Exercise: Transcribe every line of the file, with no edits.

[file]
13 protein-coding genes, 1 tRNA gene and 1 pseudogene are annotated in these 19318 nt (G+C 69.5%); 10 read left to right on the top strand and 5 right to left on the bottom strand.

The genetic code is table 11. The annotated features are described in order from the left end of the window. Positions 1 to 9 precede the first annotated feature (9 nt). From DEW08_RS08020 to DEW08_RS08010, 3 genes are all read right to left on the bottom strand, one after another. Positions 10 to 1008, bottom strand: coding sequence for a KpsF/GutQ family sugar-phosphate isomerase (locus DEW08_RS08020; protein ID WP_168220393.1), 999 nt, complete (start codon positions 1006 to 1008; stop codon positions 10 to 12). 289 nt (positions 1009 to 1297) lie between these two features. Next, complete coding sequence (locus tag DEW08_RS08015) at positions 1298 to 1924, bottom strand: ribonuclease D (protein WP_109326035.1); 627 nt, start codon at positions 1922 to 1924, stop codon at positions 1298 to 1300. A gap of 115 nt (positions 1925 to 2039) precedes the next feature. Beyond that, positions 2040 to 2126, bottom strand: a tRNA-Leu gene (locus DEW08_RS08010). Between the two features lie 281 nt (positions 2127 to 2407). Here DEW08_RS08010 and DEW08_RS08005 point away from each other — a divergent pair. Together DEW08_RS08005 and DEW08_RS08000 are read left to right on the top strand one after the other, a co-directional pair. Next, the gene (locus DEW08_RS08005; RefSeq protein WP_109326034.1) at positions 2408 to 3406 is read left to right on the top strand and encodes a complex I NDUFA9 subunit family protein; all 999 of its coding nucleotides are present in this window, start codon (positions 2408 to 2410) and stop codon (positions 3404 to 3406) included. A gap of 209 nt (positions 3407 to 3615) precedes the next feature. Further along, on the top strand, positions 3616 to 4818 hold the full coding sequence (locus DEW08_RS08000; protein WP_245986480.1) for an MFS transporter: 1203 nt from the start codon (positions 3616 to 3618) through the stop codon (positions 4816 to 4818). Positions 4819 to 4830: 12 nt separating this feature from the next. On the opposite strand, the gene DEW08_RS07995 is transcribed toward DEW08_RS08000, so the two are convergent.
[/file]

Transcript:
13 protein-coding genes, 1 tRNA gene and 1 pseudogene are annotated in these 19318 nt (G+C 69.5%); 10 read left to right on the top strand and 5 right to left on the bottom strand.

The genetic code is table 11. The annotated features are described in order from the left end of the window. Positions 1 to 9 precede the first annotated feature (9 nt). From DEW08_RS08020 to DEW08_RS08010, 3 genes are all read right to left on the bottom strand, one after another. Positions 10 to 1008, bottom strand: coding sequence for a KpsF/GutQ family sugar-phosphate isomerase (locus DEW08_RS08020; protein ID WP_168220393.1), 999 nt, complete (start codon positions 1006 to 1008; stop codon positions 10 to 12). 289 nt (positions 1009 to 1297) lie between these two features. Next, complete coding sequence (locus tag DEW08_RS08015) at positions 1298 to 1924, bottom strand: ribonuclease D (protein WP_109326035.1); 627 nt, start codon at positions 1922 to 1924, stop codon at positions 1298 to 1300. A gap of 115 nt (positions 1925 to 2039) precedes the next feature. Beyond that, positions 2040 to 2126, bottom strand: a tRNA-Leu gene (locus DEW08_RS08010). Between the two features lie 281 nt (positions 2127 to 2407). Here DEW08_RS08010 and DEW08_RS08005 point away from each other — a divergent pair. Together DEW08_RS08005 and DEW08_RS08000 are read left to right on the top strand one after the other, a co-directional pair. Next, the gene (locus DEW08_RS08005; RefSeq protein WP_109326034.1) at positions 2408 to 3406 is read left to right on the top strand and encodes a complex I NDUFA9 subunit family protein; all 999 of its coding nucleotides are present in this window, start codon (positions 2408 to 2410) and stop codon (positions 3404 to 3406) included. A gap of 209 nt (positions 3407 to 3615) precedes the next feature. Further along, on the top strand, positions 3616 to 4818 hold the full coding sequence (locus DEW08_RS08000; protein WP_245986480.1) for an MFS transporter: 1203 nt from the start codon (positions 3616 to 3618) through the stop codon (positions 4816 to 4818). Positions 4819 to 4830: 12 nt separating this feature from the next. On the opposite strand, the gene DEW08_RS07995 is transcribed toward DEW08_RS08000, so the two are convergent.